Home PageArchivesVolume no. 4Issue 3Poetry: Kathleen Peirce

The Green Vault, #17

Kathleen Peirce

 
I received him in the dark. I had come to bear everything

bar being seen. Behold :: a naked, finger-long, ivory boy

seated on an ivory skull would make, if he could breathe,

a perfect ivory bubble with his pipe.

He doesn’t wear but is the crown of “Contrefait Sphere

with an Allegory of Transience”, Jacob Zeller,

Dresden, 1611. Here, bone is flesh, off-white as if off-white

was pushed from white by force into a further force

barely restrained in his raised legs, raised arms,

blown hair. The skull he sits on brings bone back to bone again,

but under it revolves, or would revolve, if we could touch,

a virtuoso piece. A turner shapes and hollows out

a bone-sphere by machine. From scrap he carves portrait medallions

to see behind round windows in the sphere. In Zeller’s “Contrefait”,

the portraits live inside inside, in an incised, revolving  if we could touch it

world inside a world inside a world. One is not free to turn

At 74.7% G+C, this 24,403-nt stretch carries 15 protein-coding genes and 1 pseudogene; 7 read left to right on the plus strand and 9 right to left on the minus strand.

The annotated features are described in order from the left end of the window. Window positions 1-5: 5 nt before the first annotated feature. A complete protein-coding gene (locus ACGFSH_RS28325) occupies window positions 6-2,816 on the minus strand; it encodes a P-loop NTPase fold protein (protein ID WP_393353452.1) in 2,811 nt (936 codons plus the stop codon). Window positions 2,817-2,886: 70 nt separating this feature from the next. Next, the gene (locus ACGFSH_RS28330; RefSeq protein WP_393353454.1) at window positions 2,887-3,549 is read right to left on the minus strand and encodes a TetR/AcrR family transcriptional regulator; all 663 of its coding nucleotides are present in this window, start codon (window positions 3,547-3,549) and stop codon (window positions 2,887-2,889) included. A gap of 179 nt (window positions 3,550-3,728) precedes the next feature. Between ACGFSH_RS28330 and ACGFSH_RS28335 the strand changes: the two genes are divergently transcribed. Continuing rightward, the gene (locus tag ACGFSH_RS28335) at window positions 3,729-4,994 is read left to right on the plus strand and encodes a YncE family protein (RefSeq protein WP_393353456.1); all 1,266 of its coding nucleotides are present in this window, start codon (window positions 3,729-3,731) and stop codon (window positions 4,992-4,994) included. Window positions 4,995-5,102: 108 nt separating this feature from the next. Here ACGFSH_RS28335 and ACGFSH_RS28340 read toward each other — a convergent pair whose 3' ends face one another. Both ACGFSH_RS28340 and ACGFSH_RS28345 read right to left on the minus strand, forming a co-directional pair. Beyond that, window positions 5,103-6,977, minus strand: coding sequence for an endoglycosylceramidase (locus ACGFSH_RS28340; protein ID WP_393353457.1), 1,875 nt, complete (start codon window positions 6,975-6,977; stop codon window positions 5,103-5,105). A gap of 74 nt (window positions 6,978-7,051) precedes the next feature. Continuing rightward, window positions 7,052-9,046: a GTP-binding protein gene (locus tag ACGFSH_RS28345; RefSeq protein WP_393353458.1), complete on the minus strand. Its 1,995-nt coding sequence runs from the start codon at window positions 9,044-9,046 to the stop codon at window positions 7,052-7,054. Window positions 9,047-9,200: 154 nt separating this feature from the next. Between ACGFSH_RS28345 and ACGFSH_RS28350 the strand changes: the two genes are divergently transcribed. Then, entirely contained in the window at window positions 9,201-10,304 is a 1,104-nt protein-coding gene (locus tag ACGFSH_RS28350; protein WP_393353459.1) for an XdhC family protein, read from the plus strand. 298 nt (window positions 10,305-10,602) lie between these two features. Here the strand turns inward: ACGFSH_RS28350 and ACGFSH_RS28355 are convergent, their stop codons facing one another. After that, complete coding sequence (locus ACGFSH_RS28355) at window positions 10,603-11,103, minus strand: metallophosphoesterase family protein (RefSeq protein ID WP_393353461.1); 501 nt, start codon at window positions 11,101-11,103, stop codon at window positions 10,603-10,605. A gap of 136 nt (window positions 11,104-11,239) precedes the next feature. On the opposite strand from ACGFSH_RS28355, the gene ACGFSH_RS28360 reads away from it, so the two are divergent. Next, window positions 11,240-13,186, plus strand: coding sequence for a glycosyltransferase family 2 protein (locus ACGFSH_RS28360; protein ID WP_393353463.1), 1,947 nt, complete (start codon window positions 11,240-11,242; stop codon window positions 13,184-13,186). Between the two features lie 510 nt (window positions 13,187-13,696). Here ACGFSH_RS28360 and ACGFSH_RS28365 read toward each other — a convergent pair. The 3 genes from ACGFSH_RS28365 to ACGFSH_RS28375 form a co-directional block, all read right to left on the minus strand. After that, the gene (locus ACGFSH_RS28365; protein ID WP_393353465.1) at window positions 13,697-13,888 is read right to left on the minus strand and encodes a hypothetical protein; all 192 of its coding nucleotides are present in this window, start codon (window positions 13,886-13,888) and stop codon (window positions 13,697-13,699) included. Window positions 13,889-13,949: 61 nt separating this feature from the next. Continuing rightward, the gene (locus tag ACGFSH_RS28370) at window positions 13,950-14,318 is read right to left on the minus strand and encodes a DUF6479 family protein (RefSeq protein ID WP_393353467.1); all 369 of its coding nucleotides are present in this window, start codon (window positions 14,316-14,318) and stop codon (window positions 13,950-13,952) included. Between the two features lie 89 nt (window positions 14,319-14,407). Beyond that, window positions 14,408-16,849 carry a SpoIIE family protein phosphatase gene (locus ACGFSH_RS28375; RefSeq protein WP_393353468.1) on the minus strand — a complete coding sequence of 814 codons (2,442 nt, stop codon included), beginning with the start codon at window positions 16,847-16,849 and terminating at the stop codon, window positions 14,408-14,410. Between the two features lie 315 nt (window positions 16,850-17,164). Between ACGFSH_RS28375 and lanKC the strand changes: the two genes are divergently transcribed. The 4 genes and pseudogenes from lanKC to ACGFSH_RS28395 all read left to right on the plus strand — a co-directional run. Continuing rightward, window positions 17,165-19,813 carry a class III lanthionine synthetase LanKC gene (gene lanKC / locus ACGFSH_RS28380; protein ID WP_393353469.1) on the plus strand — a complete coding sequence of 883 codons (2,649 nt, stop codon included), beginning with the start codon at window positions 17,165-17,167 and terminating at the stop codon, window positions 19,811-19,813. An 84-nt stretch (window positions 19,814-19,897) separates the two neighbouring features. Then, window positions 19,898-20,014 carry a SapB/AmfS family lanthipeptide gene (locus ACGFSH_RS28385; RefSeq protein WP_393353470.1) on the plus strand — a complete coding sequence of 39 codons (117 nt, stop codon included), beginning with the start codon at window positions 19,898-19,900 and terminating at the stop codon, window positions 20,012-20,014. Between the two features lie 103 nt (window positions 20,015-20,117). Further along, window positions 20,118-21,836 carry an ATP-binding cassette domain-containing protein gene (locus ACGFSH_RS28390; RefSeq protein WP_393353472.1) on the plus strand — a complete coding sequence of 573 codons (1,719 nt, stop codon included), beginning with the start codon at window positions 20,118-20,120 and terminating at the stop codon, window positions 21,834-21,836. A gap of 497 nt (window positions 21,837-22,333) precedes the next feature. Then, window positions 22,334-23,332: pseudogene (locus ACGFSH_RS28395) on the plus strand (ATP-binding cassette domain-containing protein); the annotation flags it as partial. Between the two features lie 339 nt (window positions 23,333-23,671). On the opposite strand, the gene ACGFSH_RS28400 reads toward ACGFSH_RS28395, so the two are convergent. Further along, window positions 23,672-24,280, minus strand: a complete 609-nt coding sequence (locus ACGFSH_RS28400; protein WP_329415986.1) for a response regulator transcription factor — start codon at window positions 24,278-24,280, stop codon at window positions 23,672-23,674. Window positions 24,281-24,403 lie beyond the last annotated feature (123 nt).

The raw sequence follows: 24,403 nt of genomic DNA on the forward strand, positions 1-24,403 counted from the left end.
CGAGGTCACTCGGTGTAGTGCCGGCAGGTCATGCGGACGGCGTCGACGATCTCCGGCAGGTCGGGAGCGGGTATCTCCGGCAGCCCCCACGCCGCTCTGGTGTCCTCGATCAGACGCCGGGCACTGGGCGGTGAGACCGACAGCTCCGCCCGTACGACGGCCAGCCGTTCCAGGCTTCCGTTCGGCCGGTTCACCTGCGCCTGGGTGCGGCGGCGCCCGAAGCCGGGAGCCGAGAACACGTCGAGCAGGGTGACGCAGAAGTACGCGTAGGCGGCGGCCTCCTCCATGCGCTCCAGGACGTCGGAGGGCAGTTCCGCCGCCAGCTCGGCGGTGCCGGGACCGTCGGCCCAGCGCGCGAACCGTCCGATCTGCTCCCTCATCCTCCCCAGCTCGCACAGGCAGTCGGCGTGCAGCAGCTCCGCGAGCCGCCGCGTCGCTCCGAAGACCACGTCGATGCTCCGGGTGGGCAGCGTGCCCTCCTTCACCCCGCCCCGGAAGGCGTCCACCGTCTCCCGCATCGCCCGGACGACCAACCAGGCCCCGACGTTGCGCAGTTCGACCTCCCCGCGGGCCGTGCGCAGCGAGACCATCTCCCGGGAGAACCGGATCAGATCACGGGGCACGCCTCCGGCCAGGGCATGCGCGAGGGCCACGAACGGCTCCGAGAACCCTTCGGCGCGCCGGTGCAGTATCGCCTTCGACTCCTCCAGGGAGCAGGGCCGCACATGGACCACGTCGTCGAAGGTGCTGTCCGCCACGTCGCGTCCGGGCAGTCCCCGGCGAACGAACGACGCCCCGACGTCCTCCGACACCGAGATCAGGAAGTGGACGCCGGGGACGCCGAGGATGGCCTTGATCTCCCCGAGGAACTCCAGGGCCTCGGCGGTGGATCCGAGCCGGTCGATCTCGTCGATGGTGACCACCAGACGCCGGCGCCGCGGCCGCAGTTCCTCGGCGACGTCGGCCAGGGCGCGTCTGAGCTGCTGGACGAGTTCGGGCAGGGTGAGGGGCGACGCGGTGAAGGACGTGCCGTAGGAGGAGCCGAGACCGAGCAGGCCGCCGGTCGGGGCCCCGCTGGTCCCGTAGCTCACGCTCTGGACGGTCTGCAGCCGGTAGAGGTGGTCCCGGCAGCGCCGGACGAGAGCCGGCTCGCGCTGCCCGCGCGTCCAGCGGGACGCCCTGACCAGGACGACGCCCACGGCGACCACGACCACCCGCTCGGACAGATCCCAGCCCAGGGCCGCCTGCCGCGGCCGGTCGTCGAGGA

and not turn in, turn into, turn away, turn back. The prince

 

The Green Vault, #18

Kathleen Peirce

 
is dead at twenty-seven, green-white as a linden bloom.

A sister whimpers though she drowned.

A daughter wakes to feel her mouth foam-filled

as her mother dies in a distant bed.

Drought in summer. Lightning without rain, and then

a rain, and then long rain.

 

The Green Vault, #70

Kathleen Peirce

 
Behold :: “Cherry Pit Carved with One Hundred Eighty-Five Heads”

Anonymous,1595
 

A mirabilia! We have a wonderwork in gold, enamel,

pearl, and cherry pit, where, so small, and

cheek-to-cheek, these faces can be said

to have held on to their bones,

the sort that thinking puts inside a mirror and recoils from,

How many faces are there in a face?

and these faces can be seen as pressed by other faces all the way (not far) around,

all of which, of whom, (if they could see) they could not see,

not face. Some press sidelong

against a faceless skull. All

in all, it bears a mounting

as if to have been made

an earring of.
 

Poetry_Headshot_PierceKathleen Peirce teaches poetry in the MFA program at Texas State University. “The Green Vault,” a poem in 85 parts, will be her fifth collection. Her work has been published widely and awarded the AWP Prize, The Iowa Prize, The William Carlos Williams Award, and supported by the Whiting Foundation, The National Endowment for the Arts, and the Guggenheim Foundation.

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